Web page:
Health Advocacy and Assistance Programs
Health advocacy and assistance programs help individuals navigate the healthcare world through interfacing health plans and administrators. Advocacy programs engage health consumers during times of need. Data-driven advocacy programs anticipate individual’s needs based on claims and circumstances since they store a lot of information about members. Opt-in advocacy and assistance programs encourage members who are qualified to reach out to the advocate for assistance any time they experience a health issue. Since there is limited ability to predict when such needs are likely to emerge so that it can be communicated throughout the year, hoping that the plan member, employee, or consumer will remember to contact the advocate when they face a health issue. Opt-in and data-driven advocacy programs have both advantages and disadvantages.
Opt-in advocacy and assistance programs are real-time and permit teachable movements where an individual can discuss with the healthcare advocate about the selection of a physician as well as address outstanding questions about the care program.As a result, the advocacy program promotes patient education.Another advantage is that these programs make connections across the spectrum of care. Rather than only ensuring that medical costs are correct, these programs connect members to management programs provided by the health plan. For example, a health advocate can seize the teachable moment and connect the member with a management program that would provide vital information such as educational information about the condition, proper use of medications, and management strategies.This connection offers members opportunities to save costs. A significant disadvantage associated with opt-in programs is patient safety. For example, in VITL systems, a member lacks a PIN or card number, and staff at a hospital can access any member’s account. He or she can press a button to indicate they are authorized to access a patient’s records.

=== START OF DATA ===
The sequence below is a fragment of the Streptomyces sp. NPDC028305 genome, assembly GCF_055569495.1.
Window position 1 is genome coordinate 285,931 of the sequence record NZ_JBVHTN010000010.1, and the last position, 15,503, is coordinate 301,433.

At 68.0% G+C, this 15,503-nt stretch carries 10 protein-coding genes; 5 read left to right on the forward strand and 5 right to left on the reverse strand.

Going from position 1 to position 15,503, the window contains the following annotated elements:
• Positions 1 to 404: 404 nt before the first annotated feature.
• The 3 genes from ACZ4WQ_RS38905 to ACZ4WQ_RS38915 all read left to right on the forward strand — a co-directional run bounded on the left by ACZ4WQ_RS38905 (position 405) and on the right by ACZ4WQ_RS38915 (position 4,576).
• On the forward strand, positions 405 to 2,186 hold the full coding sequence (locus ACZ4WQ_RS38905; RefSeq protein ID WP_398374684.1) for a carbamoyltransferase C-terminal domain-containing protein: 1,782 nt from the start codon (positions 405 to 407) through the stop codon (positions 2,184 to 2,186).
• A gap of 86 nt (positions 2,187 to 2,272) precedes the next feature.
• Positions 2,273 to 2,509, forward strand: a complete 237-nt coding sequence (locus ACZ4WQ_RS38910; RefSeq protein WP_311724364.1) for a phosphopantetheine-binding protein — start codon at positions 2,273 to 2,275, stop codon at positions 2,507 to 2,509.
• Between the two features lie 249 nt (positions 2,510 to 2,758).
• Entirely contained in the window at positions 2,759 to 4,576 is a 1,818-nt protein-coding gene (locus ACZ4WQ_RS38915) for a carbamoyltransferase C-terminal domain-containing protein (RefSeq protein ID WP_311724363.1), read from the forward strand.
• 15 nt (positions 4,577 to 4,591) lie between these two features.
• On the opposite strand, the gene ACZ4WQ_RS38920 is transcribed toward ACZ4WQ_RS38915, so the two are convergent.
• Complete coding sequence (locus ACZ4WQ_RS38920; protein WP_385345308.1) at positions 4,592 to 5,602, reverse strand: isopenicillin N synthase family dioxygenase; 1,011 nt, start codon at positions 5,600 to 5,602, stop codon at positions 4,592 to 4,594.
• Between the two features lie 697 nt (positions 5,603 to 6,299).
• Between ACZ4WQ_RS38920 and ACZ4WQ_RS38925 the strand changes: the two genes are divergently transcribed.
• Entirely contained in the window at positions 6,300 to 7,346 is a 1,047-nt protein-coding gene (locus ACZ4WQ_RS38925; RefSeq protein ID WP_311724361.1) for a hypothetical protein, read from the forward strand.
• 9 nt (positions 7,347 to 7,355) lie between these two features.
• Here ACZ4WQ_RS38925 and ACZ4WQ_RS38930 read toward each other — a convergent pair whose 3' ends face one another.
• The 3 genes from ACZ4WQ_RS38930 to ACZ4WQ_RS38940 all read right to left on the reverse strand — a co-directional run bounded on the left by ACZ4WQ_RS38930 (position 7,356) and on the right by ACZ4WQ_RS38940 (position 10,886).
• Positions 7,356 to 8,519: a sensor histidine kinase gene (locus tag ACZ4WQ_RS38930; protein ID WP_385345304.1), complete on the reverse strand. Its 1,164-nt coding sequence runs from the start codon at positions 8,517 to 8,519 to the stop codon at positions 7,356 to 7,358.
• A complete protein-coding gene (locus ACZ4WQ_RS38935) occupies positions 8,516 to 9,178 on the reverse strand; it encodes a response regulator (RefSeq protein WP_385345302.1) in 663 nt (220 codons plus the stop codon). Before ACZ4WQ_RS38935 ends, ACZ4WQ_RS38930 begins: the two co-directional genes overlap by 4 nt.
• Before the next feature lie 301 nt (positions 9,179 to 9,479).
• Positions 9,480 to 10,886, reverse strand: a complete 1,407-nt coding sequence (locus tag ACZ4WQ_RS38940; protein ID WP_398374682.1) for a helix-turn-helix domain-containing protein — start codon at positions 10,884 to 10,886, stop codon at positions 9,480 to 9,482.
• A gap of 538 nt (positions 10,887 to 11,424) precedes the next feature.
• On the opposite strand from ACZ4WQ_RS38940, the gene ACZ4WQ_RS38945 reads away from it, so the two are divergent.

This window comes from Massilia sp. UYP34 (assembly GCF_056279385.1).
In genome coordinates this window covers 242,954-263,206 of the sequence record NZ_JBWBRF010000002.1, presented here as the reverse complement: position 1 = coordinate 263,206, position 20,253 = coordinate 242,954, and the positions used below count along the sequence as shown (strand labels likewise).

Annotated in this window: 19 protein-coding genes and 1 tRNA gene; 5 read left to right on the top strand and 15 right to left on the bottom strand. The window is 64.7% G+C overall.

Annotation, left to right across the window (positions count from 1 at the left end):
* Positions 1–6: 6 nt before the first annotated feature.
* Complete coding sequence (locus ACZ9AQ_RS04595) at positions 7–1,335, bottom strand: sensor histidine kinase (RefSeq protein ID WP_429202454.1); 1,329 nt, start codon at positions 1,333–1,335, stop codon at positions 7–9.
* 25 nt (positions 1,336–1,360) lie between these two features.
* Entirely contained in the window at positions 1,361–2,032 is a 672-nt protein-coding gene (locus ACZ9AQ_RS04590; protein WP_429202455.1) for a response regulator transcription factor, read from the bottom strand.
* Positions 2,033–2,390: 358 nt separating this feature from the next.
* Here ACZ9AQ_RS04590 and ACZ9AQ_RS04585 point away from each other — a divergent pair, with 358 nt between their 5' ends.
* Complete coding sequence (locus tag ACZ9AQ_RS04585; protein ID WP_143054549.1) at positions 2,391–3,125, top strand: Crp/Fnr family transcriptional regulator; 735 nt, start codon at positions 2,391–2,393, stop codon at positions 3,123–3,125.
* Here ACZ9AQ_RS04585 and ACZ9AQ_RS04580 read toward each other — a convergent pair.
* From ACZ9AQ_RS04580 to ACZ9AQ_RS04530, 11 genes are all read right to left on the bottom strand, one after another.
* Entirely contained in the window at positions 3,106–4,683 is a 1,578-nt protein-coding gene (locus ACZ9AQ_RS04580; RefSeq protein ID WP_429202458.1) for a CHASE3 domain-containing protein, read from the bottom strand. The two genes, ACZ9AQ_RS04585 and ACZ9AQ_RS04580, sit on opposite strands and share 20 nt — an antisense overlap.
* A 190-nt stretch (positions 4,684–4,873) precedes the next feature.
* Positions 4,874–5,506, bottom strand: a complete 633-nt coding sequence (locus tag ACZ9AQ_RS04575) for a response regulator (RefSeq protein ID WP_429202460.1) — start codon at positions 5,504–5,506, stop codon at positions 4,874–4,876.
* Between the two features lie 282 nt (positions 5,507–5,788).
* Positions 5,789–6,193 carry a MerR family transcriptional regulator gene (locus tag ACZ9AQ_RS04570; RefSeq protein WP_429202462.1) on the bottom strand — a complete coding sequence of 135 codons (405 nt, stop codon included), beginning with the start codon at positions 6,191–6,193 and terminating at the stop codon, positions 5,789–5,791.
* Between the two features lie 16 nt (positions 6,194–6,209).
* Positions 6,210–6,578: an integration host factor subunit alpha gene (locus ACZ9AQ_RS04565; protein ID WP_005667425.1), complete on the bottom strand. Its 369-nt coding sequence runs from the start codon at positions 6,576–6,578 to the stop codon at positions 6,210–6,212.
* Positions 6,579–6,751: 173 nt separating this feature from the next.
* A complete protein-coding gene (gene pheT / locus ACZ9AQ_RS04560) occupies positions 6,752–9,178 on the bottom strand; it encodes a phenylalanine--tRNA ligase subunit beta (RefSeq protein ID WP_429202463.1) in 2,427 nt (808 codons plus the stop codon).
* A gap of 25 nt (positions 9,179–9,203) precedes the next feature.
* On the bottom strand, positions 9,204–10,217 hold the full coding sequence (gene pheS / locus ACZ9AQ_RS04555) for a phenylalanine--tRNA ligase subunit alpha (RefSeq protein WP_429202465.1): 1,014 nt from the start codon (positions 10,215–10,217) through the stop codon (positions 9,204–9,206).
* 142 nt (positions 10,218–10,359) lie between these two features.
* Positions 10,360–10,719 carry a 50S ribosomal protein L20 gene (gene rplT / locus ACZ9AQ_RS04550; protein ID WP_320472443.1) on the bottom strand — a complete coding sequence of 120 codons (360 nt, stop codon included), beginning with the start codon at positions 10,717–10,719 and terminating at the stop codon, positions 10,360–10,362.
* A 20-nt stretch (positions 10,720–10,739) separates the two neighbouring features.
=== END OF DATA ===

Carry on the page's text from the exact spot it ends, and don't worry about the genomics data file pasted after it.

The essential advantage associated with data-driven advocacy programs is the trust involved. A member’s information is protected per the Health Insurance Portability and Accountability Act requirements. Users must sign a release to allow advocates to represent them in dealings with hospitals, physicians, and health plans. Another advantage is that a member can check the physician’s credentials, training, and years of experience. The availability of public databases enables this process. This objective criterion defines the member’s view of an excellent physician. A key disadvantage linked to the data-driven program is administrative burdens since the patient’s data is stored in a query-based exchange tool where providers have to seek permission before accessing such data.
PLACE THIS ORDER OR A SIMILAR ORDER WITH MAJESTIC GRADES TODAY AND GET AN AMAZING DISCOUNT